Jared Rich is an attorney from Brooklyn who studied politics before getting his law degree. If elected, he said he would investigate how money earmarked for schools is wasted and focus on the opioid crisis by cracking down on pharmaceutical companies. Looking into conditions at NYCHA and subway money misuse are also priorities.
Ydanis Rodriguez represents Upper Manhattan in the City Council is currently the prime sponsor of the Small Business Jobs and Survival Act. He told amNew York, along with wanting more transparency in the MTA he wants to see more creative solutions to the affordable housing crisis, including with uses of vacant and underutilized properties. His activism during Occupy Wall Street earned him the title of Time Magazine’s Person of the Year in 2011.
Helal Sheikh, a Bangladeshi immigrant who’s lived in Queens since he was 17, is now a teacher and community advocate there. His platform involves preserving affordable housing including pushing for stronger rent regulations in Albany. He also wants to offer more incentives to landlords to provide affordable housing and help prevent homeowners from losing their homes. He also wants to increase funding for senior housing and senior centers.
Dawn Smalls is running on a platform of fixing NYCHA and the MTA, reducing homelessness and voting reform. She’s an attorney who has also for the last few years served as commissioner of the Joint Commission on Public Ethics. During the 2008 election, Smalls served as a regional political director for Hillary Clinton’s presidential run and then as the New York political director for President Barack Obama.
Eric Ulrich is a City Council member representing Queens. He has garnered a flurry of headlines due to the fact that he is Republican, with most debating if he even has a shot. His goals are to make government more transparent at all levels and to support faith-based schools. He also would fight for more community involvement in development and to expand health services for veterans.
Jumaane Williams is a Brooklyn City Council member and seen as one of the frontrunners in this race. He ran against Kathy Hochul last year in the race for lieutenant governor and according to his bio, though he didn’t win, he got more votes than any other candidate of color in a statewide primary. His public advocate bio states, “As public advocate, I would call for a moratorium on rezonings that simply transfer wealth from communities to real estate developers, unless we have Universal Rent Control to end displacement.” Prior to his career in politics, he served as executive director of New York State Tenants & Neighbors. He recently made some headlines due to opponents pointing out that he has said he wasn’t in favor of gay marriage or abortion. He has since said he does support marriage equality and the right to choose.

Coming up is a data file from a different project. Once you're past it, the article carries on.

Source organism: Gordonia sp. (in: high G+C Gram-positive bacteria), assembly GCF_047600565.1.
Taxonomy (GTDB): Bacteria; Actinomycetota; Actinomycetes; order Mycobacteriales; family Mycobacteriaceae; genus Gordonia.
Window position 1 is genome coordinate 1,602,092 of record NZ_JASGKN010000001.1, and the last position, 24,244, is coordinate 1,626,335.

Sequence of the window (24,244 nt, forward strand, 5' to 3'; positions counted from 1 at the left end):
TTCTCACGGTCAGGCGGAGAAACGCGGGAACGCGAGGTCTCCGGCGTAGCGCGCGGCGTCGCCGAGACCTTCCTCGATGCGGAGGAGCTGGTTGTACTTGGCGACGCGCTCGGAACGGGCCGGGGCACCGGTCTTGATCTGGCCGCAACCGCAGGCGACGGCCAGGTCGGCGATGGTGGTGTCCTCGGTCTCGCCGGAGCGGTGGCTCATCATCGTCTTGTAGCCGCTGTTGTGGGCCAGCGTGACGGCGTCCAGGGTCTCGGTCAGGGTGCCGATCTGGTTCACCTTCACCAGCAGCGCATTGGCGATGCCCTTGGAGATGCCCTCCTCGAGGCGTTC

Benjamin Yee is a Brooklyn native turned Manhattan resident who gives workshops on civic engagement at activist events. He has served as digital director for the New York State Obama campaign during the general election, and was later hired by the New York State Senate to revamp their IT infrastructure. Technically, he is already an elected official, serving as the secretary of the Manhattan Democratic Party and State Committeeman of Assembly District 66. If elected, he said he would encourage civic education to make communities more involved in decisions that affect them. Along with bad landlords, he would be a watchdog on issues like wage theft and mishandling of elections by the Board of Elections.
Latrice Walker, a Brooklyn Assemblywoman and attorney, is no longer running an active campaign. However, her name is still on the ballot. Her campaign website, still up, says she would want to see the office of public advocate strengthened to enable more investigative work. A native of a NYCHA development that was demolished, she said she would focus on the housing crisis.
Local club endorsements
The Samuel Tilden Democratic Club and the Gramercy Stuyvesant Independent Democratic Clubs have not made endorsements in this race.
The Albano Republican Club is endorsing Eric Ulrich, a Queens Republican who’s been a City Council member twice.
“He’s the only one we are confident will hold de Blasio’s feet to the fire,” said Albano Vice President Bryan Cooper on the club’s decision. “As far as the City GOP is concerned, especially Manhattan GOP, the rest would be a rubber stamp for de Blasio.”